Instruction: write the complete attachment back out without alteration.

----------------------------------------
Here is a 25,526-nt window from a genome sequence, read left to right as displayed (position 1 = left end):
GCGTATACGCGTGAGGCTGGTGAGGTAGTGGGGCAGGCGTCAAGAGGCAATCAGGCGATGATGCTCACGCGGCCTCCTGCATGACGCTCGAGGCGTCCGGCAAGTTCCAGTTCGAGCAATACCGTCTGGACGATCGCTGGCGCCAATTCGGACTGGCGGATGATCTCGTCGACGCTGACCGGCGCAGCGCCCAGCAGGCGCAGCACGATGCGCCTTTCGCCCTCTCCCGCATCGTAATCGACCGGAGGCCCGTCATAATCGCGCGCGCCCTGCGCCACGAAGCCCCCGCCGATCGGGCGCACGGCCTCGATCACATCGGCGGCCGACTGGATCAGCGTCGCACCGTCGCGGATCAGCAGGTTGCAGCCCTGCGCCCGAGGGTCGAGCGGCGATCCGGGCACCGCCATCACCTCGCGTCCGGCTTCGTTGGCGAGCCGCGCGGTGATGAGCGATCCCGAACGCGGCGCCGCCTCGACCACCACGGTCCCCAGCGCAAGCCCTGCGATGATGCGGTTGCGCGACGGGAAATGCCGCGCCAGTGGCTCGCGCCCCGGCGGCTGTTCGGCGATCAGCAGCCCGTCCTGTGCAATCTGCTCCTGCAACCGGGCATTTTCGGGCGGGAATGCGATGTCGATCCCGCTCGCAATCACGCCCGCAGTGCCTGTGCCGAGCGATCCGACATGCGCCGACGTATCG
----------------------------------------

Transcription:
Here is a 25,526-nt window from a genome sequence, read left to right as displayed (position 1 = left end):
GCGTATACGCGTGAGGCTGGTGAGGTAGTGGGGCAGGCGTCAAGAGGCAATCAGGCGATGATGCTCACGCGGCCTCCTGCATGACGCTCGAGGCGTCCGGCAAGTTCCAGTTCGAGCAATACCGTCTGGACGATCGCTGGCGCCAATTCGGACTGGCGGATGATCTCGTCGACGCTGACCGGCGCAGCGCCCAGCAGGCGCAGCACGATGCGCCTTTCGCCCTCTCCCGCATCGTAATCGACCGGAGGCCCGTCATAATCGCGCGCGCCCTGCGCCACGAAGCCCCCGCCGATCGGGCGCACGGCCTCGATCACATCGGCGGCCGACTGGATCAGCGTCGCACCGTCGCGGATCAGCAGGTTGCAGCCCTGCGCCCGAGGGTCGAGCGGCGATCCGGGCACCGCCATCACCTCGCGTCCGGCTTCGTTGGCGAGCCGCGCGGTGATGAGCGATCCCGAACGCGGCGCCGCCTCGACCACCACGGTCCCCAGCGCAAGCCCTGCGATGATGCGGTTGCGCGACGGGAAATGCCGCGCCAGTGGCTCGCGCCCCGGCGGCTGTTCGGCGATCAGCAGCCCGTCCTGTGCAATCTGCTCCTGCAACCGGGCATTTTCGGGCGGGAATGCGATGTCGATCCCGCTCGCAATCACGCCCGCAGTGCCTGTGCCGAGCGATCCGACATGCGCCGACGTATCG